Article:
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Wolcott woman could face criminal charges for cat hoarding house

WOLCOTT – A Wolcott woman could face criminal charges after police took nearly five dozen cats and a pair of dogs from a Finch Road home Friday evening. A...

WOLCOTT - A Wolcott woman could face criminal charges after police took nearly five dozen cats and a pair of dogs from a Finch Road home Friday evening.

Animal control officers worked into the wee hours Saturday morning transporting crates of 59 cats removed from the home of Cheryl McMurray, after police obtained a search warrant for McMurray's Finch Road home.

A dead cat was found dead in a freezer, though officers believe it was euthanized and didn't die from the conditions in the house.

"I`d like to know how it got to the point it did, how she ended up with 60 cats in the house," said Wolcott Police Sgt. Patrick Malloy.

Officers say most of the 59 cats are in poor health and underweight, suffering from dehydration, eye infections and upper respiratory issues.

All of the cats will be taken to local veterinarians to be checked, and the animals will be housed at Wolcott and Woodbury Animal Control facilities as they recover.

Wolcott's Dog Pound  only had enough room to house 19 of the cats, the remaining 40 are staying at Woodbury's Animal Control facility.

"We're seeing upper respiratory infections, we've seen ear mites and had eye expulsions, said Roslyn Nenninger, an officer with Wolcott Animal Control.

The house was found to be in a deplorable and unhealthy condition.

Cat urine and feces could be smelled from the outside of the house and inside, the smell was overbearing from cat feces and cat urine.

"There was feces, urine and smells, and cat after cat after cat. Fresh feces all over the floor, splattered all over the walls," said Nenniger.

The residence was unhealthy not only for the cats but for the owner.

In September, police began receiving complaints regarding the condition of the home at 83 Finch Road.

Tiffany Swan, a Finch Road resident said her family complained to animal control several times after seeing McMurray's cats roam onto their property.

"My parents started asking to not feed them anymore so they would stop coming, but more kept showing up," Swan said.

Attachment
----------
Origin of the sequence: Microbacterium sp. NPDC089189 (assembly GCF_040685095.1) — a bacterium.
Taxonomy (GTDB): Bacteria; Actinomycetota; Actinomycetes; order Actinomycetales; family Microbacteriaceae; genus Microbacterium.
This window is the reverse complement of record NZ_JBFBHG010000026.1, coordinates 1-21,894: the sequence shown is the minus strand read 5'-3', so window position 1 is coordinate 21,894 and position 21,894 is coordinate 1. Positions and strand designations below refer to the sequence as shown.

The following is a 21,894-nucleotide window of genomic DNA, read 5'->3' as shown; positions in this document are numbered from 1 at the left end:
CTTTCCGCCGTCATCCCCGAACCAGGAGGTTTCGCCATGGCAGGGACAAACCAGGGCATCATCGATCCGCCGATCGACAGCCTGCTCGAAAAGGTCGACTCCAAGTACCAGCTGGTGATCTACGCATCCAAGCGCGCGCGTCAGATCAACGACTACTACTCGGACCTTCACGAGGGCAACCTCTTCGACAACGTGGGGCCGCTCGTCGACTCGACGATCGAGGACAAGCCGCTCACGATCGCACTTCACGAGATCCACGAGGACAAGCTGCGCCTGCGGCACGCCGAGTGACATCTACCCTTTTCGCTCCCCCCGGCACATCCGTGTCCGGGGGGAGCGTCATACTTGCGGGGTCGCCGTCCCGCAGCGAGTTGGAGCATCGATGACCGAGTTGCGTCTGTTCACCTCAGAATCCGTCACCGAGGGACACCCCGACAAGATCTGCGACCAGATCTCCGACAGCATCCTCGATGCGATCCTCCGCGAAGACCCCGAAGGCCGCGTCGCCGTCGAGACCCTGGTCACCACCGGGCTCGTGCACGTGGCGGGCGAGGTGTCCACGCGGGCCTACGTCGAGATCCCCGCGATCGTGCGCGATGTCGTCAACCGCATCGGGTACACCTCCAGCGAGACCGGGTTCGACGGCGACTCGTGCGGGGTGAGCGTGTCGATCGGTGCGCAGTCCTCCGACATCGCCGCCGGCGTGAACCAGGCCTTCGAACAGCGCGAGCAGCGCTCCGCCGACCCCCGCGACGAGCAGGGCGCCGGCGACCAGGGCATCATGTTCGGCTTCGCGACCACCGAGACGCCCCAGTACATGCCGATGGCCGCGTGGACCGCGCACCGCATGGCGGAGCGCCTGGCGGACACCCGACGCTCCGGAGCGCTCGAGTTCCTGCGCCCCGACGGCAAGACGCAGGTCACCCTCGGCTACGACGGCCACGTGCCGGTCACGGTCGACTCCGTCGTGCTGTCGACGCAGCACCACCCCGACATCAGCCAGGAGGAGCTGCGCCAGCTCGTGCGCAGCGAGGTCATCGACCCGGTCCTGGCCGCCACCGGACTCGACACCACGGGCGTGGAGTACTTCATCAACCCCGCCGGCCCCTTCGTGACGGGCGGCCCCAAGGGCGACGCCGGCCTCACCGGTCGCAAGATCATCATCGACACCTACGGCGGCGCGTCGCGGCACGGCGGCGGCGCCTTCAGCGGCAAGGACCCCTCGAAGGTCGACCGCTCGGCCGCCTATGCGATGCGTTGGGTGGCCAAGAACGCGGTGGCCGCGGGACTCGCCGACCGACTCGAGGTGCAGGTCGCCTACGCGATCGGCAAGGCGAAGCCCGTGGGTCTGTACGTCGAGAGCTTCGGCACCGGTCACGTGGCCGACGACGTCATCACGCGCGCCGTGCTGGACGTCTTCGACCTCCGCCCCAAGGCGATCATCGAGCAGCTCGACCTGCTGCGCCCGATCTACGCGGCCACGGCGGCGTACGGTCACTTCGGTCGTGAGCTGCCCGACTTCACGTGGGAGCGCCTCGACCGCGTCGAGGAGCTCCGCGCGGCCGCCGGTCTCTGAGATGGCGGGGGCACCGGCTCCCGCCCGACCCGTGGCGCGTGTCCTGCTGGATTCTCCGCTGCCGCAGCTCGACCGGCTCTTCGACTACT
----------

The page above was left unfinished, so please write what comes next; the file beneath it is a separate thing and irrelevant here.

The complaints stated that a large number of cats were living in the residence, the outside of the property was in poor condition, and the yard was littered with garbage and bags of cat feces.

An Animal Control Officer contacted the property owner offering to help, and asked to check on the well-being of the cats inside. The homeowner refused any type of assistance and also refused to let the officer check on the cats' well-being.

"All we were trying to do is get her to do is cooperate and clean up the property up, and in such time we realized  there were other issues," said Sgt. Malloy.

Police said the homeowner was legally  operating a cat rescue from the house, under the name of Egyptian Cat Rescue.

Police said that recently the homeowner had been turned away from spay and neuter clinics due to the fact that the cats that were living in the house were in poor health.

"When we were altered by the clinics she had been bringing animals there that were unhealthy, that was kind of the final straw," said Sgt. Malloy.

A search warrant was obtained, the home was inspected and the living conditions and the health of the cats was checked on Friday afternoon.

This investigation of this apparent animal hoarding case is ongoing and animal cruelty charges may be brought against McMurray.

The Wolcott Dog Pound is encouraging the public to donate items, like food and cat litter needed to care for the displaced cats.

If anyone is interested, they can visit the department's Facebook page.